Astrid Vilhelmine Rasmussen
29 March 1893
|Died||29 October 1961 68) (aged|
Early life and stage career
Born Astrid Vilhelmine Rasmussen in Sønder Bjerge Sogn, Sorø Municipality, Zealand, she was the daughter of hotelier Hans Peter Rasmussen and his wife Maren Sofie Rasmussen (née Larsen). She studied at the Royal Danish Ballet, but left in 1910 to pursue a career as a stage actress. During the World War I years, she performed at Det Ny Teater in the capital city of Copenhagen. During the early 1920s, she was engaged at the Royal Danish Theatre for four seasons by request of theater director Johannes Poulsen. From 1927 to 1940 she was engaged at several theaters throughout Denmark and often left the theater to live abroad. In the early 1940s she was engaged at the Frederiksberg Theatre under direction of Svend Melsing and then the Allé-Scenen Theatre under direction of Svend Rindom. From the mid-1940s she rarely appeared on stage, but occasionally performed in radio theater.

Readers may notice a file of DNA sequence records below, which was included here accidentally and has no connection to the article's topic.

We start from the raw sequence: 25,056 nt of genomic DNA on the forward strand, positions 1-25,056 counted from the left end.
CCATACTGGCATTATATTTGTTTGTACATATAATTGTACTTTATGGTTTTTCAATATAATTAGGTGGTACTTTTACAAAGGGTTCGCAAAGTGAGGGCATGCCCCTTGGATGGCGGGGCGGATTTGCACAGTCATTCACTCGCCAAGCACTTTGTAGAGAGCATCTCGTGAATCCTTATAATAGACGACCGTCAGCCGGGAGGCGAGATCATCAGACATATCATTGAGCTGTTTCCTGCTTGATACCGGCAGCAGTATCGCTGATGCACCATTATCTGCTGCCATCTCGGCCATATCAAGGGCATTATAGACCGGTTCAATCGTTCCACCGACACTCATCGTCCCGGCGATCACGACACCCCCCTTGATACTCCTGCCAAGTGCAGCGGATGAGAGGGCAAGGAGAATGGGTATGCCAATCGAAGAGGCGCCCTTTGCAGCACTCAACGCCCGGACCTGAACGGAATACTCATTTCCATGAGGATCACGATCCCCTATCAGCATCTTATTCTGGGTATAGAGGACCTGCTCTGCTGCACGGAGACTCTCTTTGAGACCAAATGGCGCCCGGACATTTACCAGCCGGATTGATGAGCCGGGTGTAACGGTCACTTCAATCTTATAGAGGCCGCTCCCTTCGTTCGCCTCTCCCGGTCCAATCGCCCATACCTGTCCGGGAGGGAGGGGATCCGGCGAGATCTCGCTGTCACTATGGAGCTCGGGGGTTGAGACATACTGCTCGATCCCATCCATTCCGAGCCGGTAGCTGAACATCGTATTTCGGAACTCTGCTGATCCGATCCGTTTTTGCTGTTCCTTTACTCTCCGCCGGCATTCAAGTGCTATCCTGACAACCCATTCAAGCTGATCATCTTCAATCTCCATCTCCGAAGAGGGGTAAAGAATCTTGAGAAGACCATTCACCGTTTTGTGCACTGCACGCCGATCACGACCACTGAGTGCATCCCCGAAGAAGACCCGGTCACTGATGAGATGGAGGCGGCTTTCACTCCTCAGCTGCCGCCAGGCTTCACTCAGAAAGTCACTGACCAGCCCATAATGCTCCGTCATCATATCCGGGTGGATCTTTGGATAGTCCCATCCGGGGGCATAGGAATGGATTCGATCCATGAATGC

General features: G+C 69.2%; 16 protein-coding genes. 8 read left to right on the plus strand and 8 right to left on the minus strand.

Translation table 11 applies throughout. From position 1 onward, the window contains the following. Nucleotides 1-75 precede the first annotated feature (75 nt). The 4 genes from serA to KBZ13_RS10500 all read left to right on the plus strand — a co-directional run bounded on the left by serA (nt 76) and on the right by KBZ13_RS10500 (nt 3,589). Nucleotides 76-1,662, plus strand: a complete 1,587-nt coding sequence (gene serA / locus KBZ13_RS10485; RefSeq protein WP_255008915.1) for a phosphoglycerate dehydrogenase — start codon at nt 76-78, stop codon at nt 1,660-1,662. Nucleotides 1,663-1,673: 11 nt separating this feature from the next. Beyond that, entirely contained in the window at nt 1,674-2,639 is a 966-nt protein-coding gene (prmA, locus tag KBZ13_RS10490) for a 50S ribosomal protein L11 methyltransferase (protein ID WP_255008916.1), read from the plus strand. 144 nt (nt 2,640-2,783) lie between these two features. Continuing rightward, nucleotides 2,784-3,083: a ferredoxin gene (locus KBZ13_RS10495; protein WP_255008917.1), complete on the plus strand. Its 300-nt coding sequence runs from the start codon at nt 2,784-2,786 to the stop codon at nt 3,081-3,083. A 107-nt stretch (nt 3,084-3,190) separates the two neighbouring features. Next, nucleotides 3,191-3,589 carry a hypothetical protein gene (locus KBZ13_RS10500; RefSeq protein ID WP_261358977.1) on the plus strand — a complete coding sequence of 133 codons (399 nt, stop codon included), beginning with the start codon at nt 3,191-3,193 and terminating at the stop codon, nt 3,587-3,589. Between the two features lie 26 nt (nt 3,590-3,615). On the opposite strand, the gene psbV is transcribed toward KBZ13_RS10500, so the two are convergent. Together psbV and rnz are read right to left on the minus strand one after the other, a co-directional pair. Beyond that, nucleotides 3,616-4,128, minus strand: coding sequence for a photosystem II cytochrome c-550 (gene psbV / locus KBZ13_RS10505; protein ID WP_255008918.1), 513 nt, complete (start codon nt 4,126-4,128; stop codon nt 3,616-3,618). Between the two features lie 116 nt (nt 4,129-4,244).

Astrid Holm made her screen debut for Dansk Filmfabrik in 1917's Søstrene Morelli (The Sisters Morelli) and the following year was under contract to Nordisk Film. Her first film for Nordisk was a role in the 1918 Holger-Madsen-directed Folkets Ven (The People's Friend), opposite Gunnar Tolnæs and Svend Kornbeck. This was followed by several popular films for Emanuel Gregers. One of her most popular roles was as Sister Edith in the 1921 Victor Sjöström-directed Swedish silent Körkarlen (The Phantom Carriage). The film was based on the 1912 novel Thy Soul Shall Bear Witness! by Nobel prize-winning Swedish author Selma Lagerlöf. In 1925 she starred opposite Johannes Meyer in the Carl Theodor Dreyer-directed drama Du skal ære din hustru (Thou Shalt Honor Thy Wife). This would be Holm's last film role for many years.
Astrid Holm returned to film in 1942's Ta' briller på, directed by Arne Weel and starring Liva Weel and Hans Egede Budtz. She would appear in four more films throughout the 1940s before retiring from the screen due to failing health. Her final film appearance would be in the 1947 Holger Gabrielsen-directed Mani.